Advices for making good PLC programs, easy to debug, easy to understand, and safe to run.
- Before you start coding you need to have a clear and documented idea of what the machine should do. Make a state machine sequential flowchart, list of the inputs, list of the outputs, list of the parameters that are used modifiable, list of the alarms.
- Use a “state machine” program structure.
- Divide the program in “pages” you call from the main “page” in the following order: read inputs, execute state machine, write outputs. This way you have a scan cycle that makes sense.
- Control the outputs only in one place in the program, with direct output write (not use set or reset for outputs). If your output depends on several conditions, put them in OR /AND in the branch. This way you can quickly see who is controlling the output state.
- Reset condition should always be placed in a branch preceding the set condition. This is particularly important for faults bits. You don’t want a fault to be discovered and then reset right after without the rest of the program to notice.
- Never use loops. You might forget something that keeps you program in the loop forever, not executing the rest.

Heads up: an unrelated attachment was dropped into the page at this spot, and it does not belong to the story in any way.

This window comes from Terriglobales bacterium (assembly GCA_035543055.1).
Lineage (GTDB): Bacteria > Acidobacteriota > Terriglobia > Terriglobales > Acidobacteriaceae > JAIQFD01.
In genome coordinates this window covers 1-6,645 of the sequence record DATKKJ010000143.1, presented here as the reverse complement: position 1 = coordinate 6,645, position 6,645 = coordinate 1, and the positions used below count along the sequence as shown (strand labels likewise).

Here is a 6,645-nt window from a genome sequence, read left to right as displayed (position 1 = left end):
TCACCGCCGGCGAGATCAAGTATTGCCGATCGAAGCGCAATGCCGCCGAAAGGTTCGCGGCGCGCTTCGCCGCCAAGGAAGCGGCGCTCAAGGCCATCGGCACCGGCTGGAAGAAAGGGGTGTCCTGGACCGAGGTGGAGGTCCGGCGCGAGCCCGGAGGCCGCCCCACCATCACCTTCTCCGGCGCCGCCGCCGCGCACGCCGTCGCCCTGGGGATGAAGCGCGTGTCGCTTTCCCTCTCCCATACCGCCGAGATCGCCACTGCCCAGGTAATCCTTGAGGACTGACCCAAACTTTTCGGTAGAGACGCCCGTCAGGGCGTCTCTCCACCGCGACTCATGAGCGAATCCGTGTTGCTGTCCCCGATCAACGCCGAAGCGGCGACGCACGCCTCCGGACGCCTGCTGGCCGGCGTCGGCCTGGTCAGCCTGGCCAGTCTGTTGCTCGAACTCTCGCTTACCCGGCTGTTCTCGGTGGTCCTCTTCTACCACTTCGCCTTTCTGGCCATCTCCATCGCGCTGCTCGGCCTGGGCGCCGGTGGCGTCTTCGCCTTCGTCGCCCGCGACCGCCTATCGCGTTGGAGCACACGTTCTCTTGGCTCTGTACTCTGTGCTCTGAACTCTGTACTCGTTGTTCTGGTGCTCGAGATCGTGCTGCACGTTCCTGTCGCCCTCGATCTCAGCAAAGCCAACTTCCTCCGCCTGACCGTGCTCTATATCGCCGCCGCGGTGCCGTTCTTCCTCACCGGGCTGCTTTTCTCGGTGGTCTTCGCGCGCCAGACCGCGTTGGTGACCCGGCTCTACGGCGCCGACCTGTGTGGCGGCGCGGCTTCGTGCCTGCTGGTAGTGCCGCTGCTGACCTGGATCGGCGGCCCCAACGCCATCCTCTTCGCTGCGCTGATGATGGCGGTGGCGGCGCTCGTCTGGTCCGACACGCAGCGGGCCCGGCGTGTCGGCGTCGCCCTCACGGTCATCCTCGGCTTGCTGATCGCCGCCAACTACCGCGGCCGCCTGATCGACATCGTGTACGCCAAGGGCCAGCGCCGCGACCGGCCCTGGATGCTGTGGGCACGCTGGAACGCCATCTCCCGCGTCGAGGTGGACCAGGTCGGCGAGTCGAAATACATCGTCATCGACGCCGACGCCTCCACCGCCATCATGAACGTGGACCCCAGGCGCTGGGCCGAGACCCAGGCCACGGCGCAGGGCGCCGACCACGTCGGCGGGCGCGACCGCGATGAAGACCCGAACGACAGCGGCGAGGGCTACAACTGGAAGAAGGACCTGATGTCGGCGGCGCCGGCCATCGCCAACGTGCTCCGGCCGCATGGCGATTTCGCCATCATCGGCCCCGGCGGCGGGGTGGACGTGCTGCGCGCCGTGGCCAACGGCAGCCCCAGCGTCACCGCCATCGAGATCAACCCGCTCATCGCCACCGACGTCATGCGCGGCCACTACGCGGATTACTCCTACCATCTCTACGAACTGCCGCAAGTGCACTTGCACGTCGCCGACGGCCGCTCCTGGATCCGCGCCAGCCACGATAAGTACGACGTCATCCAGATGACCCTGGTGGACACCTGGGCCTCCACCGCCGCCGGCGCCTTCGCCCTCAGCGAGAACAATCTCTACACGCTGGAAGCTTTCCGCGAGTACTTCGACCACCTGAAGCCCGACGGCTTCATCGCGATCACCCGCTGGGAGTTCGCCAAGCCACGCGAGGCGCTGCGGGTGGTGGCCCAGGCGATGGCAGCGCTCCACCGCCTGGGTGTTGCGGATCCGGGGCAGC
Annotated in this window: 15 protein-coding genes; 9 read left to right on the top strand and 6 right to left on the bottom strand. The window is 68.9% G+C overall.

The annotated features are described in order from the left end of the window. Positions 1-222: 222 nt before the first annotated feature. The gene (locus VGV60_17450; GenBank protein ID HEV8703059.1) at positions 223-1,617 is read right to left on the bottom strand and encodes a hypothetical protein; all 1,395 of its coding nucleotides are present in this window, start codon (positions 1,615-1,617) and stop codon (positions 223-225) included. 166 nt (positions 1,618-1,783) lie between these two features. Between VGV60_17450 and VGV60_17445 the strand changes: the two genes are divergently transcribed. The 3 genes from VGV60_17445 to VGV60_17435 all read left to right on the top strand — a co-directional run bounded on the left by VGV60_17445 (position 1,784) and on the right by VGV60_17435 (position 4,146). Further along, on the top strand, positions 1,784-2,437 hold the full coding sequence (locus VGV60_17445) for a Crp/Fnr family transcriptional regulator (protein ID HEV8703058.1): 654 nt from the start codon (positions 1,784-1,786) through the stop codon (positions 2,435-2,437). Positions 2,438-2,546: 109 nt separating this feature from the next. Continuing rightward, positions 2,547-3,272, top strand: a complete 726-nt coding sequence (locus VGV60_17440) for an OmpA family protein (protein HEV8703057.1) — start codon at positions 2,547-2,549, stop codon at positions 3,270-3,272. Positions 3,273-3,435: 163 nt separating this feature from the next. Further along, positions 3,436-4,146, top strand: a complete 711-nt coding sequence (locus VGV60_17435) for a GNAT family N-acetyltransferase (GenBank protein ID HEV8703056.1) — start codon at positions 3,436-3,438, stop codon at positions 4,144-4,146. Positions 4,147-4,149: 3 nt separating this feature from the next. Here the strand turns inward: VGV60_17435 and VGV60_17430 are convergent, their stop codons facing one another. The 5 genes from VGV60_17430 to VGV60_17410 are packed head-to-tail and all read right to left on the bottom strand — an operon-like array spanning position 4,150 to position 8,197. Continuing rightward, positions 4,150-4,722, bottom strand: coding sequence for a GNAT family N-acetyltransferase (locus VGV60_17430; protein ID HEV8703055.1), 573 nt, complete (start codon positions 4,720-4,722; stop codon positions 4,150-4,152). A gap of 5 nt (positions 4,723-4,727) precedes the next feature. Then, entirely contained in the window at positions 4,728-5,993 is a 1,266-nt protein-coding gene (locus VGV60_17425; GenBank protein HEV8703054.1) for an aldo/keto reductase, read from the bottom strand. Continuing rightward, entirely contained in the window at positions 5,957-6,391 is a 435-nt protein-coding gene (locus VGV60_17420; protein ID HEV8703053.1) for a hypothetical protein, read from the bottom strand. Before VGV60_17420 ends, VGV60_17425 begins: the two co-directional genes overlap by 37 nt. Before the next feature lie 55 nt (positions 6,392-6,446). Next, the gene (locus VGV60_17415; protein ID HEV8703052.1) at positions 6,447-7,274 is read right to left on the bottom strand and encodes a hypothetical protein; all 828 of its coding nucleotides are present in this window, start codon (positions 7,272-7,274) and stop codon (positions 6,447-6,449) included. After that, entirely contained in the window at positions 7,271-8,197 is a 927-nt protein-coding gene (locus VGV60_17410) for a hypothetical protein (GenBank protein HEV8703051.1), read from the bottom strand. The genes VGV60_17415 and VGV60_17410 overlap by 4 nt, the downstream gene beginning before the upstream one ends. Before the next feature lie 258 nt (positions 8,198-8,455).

- Put a condition for execution of a division than could potentially end up as a division for zero. You can do A/B only if B!=0. This is to avoid the PLC to go into the “division for zero” error and stop execution.
- Put limits to the values inserted from the operator in configuration screens.You never know a type mistake.
- “Download” means sending from PC to PLC
- Use field buses (like Modbus on RS485) rather than discrete input/outputs to interact with advanced external devices (multimeters, sensors, a motor inverters). It is more safe and cheap than to use hard wired digital input/outputs.
- Name the file with the version. Mixer_v1, Mixer_v2, Mixer_v3. For small changes call it Mixer_v2A, Mixer_v2B etc. Keep a file called _history.txt where you take a brief not of what you changed in each version.
- Print the whole ladder program in pdf. (you never know if in 10 year your plc programming software will open and old program).
Any other good practice I could add to the list? drop me an email